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You May Be Due for a Sabbatical and Not Even Know It

You’re probably not taking enough time off. In fact, while employees are earning more time off, they’re still leaving a staggering amount of vacation time on the table: 662 million days in 2016. If you’ve been at your company for two years or more, you may be eligible to take a sabbatical.

A sabbatical is a period away from work your employer allows you to take. This time is generally unpaid and can last weeks or months, and at the end you normally either return to your position or to a similar job at the same level. On sabbatical, you generally can’t perform paid work. Although some companies fully pay employees during their sabbaticals, others may minimize or freeze salaries, which means you have to plan ahead: To make the most of your sabbatical, you’ll either need to save, use your spouse’s income, or take out a personal loan to subsidize your extended time off.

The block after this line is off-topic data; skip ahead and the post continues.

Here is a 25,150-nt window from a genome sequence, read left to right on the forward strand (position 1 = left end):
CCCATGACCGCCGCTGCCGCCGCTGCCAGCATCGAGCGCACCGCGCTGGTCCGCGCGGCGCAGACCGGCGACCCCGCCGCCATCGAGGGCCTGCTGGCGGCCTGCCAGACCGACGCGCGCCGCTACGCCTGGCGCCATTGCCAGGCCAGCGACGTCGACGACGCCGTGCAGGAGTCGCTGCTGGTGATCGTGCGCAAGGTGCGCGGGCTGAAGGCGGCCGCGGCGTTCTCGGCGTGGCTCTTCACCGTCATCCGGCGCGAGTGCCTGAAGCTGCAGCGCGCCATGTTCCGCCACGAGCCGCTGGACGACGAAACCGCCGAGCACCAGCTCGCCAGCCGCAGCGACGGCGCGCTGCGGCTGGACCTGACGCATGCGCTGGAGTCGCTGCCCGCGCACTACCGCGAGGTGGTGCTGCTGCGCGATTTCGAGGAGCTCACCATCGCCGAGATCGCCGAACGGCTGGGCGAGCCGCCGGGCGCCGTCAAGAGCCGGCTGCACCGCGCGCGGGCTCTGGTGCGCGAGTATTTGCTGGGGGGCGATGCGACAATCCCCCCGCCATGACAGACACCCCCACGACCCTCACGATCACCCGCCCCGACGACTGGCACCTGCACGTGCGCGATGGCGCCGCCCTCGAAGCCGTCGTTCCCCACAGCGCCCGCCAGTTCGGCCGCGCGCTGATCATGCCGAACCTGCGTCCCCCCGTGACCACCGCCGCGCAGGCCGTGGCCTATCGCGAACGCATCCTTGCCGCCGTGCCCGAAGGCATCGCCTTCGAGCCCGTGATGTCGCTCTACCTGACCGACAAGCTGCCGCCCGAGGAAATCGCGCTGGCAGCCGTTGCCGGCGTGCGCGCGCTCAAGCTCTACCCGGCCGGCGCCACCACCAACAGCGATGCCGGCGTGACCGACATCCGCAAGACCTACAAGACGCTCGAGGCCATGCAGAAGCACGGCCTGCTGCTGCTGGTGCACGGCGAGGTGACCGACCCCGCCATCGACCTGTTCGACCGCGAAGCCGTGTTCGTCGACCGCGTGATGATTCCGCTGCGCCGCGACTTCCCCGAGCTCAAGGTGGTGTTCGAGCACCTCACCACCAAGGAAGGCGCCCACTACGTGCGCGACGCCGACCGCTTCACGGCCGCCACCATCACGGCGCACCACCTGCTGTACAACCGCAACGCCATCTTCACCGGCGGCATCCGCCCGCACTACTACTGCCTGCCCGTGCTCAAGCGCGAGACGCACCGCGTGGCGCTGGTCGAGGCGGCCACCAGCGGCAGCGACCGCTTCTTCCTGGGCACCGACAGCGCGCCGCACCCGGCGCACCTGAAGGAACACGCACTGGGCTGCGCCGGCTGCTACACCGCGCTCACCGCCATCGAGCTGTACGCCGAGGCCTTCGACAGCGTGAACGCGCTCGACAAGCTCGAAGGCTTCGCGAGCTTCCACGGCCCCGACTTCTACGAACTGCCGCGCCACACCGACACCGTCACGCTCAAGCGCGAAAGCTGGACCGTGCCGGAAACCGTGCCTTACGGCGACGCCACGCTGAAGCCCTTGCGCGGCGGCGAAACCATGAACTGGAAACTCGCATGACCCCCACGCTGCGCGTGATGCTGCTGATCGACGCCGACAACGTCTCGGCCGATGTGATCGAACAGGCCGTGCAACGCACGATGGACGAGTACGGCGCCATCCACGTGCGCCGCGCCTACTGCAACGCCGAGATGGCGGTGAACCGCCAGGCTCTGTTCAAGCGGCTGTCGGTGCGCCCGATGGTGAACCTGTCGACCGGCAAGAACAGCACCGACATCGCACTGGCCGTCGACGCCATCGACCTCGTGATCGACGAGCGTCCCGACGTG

This benefit may sound too good to be true, but it serves both the employee and the company. It helps stress-test the organizational chart and lets other employees take on responsibilities and more leadership. Most importantly, a sabbatical can rejuvenate your career. Learn more in the infographic below.

Sabbatical Infographic: You may be due for a sabbatical and not know it